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Melvin White, founder of the Beloved Streets of America project, walks past a boarded up building during a tour of Dr. Martin Luther King Jr. Drive in St. Louis, Thursday, Jan. 16, 2014. Image source: Associated Press
ST. LOUIS (AP) - Nearly three decades into the observance of Monday's federal holiday, the continuing decline of the most visible symbols of the Rev. Martin Luther King Jr.'s legacy has some calling for a renewed commitment to the hundreds of city streets that bear his name.
In St. Louis, the nonprofit Beloved Streets of America is working to revitalize a downtrodden six mile stretch of Dr. Martin Luther King Jr. Drive marked by vacant lots, crumbling buildings and a preponderance of liquor stores, pawn shops and check-cashing businesses. Project leaders hope to expand the efforts to cities such as Atlanta, Chicago, New York and Seattle.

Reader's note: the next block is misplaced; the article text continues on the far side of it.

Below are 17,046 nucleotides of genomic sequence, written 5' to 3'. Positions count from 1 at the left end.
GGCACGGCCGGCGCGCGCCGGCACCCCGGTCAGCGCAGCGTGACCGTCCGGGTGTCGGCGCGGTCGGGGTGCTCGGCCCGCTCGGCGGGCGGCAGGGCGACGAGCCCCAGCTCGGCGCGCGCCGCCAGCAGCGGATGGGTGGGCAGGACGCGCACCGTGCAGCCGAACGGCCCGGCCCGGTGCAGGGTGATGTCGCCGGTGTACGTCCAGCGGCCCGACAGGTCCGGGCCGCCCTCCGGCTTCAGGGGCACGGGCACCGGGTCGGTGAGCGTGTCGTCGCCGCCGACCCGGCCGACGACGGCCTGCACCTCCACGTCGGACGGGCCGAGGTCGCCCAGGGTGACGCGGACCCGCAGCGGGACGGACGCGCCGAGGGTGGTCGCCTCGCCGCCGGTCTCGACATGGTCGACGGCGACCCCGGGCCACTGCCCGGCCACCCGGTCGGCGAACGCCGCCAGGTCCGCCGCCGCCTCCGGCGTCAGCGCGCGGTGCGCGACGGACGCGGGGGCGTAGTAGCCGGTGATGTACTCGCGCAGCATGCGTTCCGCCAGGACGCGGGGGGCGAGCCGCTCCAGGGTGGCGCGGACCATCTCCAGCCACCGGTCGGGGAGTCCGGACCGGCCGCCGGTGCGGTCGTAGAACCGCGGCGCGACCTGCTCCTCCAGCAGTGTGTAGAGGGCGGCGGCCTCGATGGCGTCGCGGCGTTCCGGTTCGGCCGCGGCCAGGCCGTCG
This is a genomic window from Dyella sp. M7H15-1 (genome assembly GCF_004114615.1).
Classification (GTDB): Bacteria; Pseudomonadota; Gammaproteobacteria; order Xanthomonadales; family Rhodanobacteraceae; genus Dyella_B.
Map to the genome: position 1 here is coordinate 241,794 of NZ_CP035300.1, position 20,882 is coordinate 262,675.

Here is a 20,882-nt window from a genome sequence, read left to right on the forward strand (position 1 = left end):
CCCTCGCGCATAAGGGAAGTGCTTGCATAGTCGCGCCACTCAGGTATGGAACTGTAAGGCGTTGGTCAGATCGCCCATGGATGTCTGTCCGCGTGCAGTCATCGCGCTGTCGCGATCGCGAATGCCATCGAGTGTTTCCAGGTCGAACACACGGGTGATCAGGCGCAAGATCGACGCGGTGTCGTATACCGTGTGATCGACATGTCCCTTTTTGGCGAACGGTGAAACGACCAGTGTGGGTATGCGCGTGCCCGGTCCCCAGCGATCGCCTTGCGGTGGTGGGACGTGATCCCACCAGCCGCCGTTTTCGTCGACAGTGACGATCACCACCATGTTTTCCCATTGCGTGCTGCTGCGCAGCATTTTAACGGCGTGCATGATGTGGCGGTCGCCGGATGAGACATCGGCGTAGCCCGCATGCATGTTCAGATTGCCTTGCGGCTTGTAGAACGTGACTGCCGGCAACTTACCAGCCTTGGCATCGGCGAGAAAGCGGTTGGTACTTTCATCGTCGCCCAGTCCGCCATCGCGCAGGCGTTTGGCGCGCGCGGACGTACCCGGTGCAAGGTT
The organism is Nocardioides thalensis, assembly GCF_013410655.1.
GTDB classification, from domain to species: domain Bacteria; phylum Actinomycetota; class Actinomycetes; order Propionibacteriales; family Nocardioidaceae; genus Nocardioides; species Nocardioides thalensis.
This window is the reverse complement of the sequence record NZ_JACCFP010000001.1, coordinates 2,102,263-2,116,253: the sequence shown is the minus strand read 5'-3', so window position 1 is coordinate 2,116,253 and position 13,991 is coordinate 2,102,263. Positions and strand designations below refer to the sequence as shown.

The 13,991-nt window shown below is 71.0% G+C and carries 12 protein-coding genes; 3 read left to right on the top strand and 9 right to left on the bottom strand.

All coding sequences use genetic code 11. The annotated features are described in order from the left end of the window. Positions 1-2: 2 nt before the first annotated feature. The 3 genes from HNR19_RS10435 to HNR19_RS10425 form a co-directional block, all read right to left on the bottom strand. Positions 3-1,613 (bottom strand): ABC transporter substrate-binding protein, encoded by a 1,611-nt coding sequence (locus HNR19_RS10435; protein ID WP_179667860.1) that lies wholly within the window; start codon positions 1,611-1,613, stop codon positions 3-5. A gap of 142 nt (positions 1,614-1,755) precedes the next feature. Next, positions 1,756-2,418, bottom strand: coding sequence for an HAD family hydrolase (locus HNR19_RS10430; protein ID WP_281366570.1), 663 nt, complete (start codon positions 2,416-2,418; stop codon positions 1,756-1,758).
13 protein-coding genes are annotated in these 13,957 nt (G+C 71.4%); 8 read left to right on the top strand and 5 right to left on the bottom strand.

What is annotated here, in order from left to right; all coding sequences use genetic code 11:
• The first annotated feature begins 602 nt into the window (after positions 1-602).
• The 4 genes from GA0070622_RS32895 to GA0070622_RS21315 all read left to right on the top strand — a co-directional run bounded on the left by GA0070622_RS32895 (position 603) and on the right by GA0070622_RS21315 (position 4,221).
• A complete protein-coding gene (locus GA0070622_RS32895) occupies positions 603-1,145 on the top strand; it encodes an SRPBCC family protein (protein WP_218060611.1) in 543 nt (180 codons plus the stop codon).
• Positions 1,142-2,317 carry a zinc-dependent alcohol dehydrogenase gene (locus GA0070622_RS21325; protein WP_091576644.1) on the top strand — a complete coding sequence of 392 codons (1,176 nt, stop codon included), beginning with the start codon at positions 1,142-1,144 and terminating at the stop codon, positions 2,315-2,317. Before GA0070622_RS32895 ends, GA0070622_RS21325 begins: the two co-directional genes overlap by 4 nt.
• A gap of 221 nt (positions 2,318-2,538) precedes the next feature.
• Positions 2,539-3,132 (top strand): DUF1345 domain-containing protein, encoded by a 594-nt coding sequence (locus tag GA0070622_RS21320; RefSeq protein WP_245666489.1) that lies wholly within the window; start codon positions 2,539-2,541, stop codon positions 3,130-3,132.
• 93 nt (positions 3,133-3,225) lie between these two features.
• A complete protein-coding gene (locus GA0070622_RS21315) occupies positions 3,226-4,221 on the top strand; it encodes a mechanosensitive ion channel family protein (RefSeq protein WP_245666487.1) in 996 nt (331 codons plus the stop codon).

The group takes its name from King's advocacy of a "beloved community" he hoped would emerge from the nonviolent protests for racial equality of the 1950s and `60s.
Published in Local News